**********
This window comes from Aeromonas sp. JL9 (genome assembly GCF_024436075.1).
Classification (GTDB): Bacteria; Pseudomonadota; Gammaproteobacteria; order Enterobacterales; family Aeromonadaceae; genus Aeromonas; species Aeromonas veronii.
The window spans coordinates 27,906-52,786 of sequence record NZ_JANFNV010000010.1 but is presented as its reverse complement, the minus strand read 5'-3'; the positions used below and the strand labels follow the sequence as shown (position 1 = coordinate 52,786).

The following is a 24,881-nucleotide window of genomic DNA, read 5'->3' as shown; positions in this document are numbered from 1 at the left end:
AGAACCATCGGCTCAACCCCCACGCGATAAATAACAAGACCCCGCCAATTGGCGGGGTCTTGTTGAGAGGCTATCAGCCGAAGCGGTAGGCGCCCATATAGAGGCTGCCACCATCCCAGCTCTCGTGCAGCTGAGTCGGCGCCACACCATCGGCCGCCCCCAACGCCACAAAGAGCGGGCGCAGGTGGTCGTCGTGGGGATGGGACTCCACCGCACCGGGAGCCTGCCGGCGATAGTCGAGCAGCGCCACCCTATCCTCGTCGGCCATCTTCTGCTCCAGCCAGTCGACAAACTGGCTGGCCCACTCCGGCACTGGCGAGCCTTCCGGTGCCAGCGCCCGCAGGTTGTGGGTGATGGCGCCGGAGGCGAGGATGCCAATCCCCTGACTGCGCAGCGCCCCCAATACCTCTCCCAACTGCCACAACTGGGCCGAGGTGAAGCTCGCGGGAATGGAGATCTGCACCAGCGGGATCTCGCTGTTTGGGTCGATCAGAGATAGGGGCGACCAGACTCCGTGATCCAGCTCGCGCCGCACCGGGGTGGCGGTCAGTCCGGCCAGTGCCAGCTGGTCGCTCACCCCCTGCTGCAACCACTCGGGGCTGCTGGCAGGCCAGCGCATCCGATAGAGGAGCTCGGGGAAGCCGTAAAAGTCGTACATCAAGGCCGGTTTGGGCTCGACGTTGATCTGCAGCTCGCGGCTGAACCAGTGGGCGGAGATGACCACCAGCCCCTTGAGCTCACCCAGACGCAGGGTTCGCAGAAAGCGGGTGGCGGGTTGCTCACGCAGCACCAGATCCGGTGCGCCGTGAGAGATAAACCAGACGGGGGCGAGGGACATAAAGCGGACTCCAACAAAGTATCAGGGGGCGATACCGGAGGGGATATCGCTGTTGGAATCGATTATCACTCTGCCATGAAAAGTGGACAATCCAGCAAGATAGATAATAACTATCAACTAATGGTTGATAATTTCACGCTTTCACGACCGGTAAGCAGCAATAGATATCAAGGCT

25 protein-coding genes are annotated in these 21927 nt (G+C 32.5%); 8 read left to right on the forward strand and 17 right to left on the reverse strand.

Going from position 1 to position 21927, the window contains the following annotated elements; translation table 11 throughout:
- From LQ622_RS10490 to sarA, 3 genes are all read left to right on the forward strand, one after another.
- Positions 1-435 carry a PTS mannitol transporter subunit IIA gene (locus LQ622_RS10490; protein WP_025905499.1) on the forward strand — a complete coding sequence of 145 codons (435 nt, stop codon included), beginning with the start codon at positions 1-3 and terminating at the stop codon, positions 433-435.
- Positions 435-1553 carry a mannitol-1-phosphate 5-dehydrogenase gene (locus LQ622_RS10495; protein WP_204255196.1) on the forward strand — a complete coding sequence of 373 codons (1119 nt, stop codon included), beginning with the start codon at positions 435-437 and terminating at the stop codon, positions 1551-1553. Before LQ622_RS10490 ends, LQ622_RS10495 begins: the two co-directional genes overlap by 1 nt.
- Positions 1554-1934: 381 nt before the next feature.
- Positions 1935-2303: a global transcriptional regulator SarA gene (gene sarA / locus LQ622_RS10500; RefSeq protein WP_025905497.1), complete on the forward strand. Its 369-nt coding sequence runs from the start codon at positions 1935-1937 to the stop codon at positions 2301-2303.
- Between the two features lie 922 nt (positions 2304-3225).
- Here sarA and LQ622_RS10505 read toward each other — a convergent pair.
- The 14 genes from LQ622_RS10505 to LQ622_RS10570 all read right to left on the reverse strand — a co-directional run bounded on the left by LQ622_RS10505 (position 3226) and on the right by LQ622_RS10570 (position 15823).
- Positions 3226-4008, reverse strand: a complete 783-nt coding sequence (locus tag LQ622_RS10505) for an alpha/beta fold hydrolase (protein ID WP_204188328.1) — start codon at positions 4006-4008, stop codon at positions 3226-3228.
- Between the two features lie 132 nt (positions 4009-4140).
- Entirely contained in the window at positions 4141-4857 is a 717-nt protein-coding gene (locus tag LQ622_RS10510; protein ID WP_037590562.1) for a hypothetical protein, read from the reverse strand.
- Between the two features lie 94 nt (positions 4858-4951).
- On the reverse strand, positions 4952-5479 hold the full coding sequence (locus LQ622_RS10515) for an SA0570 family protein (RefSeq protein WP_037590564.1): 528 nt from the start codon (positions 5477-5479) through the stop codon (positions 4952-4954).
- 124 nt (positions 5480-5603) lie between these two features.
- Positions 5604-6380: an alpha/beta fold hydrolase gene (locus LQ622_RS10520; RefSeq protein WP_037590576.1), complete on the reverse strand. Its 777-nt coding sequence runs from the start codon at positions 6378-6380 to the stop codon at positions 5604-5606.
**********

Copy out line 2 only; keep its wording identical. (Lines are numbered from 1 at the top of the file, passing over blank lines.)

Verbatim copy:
Classification (GTDB): Bacteria; Pseudomonadota; Gammaproteobacteria; order Enterobacterales; family Aeromonadaceae; genus Aeromonas; species Aeromonas veronii.